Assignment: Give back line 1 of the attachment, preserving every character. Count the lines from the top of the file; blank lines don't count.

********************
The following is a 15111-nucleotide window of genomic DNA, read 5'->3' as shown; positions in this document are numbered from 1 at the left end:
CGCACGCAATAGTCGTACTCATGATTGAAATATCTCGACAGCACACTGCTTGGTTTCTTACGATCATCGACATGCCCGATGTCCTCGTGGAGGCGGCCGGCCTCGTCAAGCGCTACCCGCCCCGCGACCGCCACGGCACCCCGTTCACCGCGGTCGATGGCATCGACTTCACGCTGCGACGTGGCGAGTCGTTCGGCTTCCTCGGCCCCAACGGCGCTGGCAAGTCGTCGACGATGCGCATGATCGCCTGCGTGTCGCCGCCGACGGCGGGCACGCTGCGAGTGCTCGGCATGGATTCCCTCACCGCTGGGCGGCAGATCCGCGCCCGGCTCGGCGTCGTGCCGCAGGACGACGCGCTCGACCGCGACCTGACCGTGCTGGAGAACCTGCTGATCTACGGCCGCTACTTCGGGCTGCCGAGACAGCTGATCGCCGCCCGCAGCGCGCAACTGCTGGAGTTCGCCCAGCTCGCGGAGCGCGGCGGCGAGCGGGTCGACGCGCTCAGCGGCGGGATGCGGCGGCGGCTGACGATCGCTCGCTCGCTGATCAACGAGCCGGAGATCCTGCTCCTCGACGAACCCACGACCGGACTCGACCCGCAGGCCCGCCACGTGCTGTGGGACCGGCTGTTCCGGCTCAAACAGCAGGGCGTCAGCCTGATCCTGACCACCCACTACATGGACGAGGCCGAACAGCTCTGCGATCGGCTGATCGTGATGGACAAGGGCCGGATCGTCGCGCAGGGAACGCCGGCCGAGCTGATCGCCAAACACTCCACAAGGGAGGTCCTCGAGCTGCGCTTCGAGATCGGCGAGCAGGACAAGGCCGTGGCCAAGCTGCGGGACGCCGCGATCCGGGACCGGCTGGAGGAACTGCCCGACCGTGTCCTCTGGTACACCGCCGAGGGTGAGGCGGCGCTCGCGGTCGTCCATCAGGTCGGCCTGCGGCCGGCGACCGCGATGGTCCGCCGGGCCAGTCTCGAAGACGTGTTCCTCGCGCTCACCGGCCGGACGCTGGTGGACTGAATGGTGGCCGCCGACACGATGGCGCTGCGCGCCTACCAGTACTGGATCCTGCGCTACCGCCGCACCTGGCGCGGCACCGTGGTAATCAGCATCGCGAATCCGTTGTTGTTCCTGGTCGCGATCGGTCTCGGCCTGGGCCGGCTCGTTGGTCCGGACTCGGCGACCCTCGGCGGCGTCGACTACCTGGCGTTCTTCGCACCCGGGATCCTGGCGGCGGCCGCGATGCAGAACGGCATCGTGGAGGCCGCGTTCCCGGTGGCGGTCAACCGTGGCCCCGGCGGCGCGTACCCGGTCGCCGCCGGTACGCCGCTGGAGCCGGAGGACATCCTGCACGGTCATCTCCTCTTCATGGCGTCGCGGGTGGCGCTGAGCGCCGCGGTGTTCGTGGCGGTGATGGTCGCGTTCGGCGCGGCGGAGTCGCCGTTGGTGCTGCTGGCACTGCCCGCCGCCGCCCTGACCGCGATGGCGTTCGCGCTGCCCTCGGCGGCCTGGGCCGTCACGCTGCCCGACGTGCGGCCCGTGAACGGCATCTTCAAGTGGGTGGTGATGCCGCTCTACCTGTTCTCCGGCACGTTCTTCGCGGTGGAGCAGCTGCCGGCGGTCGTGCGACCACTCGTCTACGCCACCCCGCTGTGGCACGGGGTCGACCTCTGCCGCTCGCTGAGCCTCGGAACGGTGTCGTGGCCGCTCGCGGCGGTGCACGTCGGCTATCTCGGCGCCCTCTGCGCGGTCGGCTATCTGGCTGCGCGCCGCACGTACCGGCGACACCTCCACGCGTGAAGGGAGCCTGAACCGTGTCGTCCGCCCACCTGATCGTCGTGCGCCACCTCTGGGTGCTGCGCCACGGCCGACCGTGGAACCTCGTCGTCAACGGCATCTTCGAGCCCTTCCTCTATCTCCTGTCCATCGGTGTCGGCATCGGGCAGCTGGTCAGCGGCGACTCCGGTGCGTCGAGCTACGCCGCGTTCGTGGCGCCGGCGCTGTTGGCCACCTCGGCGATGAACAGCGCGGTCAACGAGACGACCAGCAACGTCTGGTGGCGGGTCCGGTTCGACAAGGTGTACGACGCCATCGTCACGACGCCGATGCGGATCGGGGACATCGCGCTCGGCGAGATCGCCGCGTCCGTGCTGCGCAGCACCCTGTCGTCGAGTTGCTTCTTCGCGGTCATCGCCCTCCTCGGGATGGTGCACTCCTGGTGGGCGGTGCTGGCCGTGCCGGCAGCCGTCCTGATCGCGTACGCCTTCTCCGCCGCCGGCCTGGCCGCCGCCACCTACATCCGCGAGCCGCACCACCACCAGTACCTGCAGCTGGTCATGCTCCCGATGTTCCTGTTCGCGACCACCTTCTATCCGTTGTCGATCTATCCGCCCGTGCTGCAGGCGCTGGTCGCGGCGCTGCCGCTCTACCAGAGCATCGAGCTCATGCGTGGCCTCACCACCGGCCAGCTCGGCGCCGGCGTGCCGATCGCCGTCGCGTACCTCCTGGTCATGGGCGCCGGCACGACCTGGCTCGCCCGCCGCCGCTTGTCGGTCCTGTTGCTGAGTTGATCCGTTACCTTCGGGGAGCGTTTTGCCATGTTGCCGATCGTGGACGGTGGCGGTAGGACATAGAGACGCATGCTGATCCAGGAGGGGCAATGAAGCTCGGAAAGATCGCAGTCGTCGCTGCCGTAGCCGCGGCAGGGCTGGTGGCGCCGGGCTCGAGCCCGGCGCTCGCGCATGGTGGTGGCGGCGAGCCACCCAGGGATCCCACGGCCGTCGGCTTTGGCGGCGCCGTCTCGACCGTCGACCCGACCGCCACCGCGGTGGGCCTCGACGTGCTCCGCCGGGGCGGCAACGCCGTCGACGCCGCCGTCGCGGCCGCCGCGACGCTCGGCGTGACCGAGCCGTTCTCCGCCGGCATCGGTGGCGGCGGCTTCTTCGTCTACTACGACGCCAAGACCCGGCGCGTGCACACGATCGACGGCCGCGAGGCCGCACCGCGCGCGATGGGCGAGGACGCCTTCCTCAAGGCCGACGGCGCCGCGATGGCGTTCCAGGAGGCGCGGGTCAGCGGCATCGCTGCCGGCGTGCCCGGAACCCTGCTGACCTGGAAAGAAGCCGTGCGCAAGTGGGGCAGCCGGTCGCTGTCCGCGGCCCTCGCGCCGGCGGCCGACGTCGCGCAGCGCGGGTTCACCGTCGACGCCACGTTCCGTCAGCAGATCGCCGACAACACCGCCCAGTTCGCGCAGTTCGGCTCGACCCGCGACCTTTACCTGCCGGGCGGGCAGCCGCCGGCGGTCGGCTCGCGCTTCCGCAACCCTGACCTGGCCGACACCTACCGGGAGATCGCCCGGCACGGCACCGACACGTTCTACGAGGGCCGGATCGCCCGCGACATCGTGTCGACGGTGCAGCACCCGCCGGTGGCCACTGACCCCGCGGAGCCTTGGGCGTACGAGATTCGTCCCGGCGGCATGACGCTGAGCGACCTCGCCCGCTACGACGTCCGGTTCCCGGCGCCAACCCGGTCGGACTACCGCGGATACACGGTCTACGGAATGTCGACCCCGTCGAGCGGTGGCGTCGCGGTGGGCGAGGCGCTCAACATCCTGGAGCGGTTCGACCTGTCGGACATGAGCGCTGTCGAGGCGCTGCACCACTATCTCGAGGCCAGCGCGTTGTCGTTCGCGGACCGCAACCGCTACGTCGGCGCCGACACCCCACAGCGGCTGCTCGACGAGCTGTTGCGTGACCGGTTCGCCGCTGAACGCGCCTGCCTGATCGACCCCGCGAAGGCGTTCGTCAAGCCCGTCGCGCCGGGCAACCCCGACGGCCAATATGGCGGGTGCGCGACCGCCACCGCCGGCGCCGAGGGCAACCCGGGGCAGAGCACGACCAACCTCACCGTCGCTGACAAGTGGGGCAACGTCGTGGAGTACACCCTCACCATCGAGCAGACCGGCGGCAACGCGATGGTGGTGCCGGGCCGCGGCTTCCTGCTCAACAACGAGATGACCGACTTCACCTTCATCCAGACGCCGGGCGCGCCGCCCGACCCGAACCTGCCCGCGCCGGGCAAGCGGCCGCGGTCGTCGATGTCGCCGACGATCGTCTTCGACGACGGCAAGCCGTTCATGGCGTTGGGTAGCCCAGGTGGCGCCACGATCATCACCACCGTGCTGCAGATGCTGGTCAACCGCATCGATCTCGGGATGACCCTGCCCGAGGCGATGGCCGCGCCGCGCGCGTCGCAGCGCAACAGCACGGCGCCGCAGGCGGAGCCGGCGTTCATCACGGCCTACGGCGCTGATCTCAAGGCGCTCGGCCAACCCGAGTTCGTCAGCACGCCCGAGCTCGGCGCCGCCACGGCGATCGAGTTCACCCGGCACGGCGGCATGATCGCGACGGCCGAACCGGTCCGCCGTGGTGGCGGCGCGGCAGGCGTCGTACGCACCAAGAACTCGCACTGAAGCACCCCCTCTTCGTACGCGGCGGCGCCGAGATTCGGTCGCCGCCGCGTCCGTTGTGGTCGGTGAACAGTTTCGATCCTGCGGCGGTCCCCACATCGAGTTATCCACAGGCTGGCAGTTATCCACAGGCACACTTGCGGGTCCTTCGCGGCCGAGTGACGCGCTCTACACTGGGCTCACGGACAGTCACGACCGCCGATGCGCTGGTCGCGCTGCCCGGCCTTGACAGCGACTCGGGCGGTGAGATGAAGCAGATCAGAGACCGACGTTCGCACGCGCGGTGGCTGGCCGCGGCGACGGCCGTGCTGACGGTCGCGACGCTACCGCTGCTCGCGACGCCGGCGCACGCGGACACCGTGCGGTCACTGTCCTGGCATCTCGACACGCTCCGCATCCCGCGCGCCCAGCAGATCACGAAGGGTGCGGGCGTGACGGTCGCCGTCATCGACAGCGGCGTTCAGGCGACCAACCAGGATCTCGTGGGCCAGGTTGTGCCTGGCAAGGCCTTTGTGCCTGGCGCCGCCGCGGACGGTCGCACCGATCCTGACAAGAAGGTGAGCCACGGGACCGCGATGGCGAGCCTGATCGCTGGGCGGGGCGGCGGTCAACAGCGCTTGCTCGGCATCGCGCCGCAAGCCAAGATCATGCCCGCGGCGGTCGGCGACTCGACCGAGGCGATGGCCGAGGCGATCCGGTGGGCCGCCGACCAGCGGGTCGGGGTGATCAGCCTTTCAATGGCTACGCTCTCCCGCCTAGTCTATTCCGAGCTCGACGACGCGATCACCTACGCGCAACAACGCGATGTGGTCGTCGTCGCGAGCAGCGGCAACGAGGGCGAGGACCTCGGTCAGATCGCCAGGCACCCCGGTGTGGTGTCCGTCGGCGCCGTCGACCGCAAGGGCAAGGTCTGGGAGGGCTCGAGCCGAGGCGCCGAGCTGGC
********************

The following is a 15111-nucleotide window of genomic DNA, read 5'->3' as shown; positions in this document are numbered from 1 at the left end: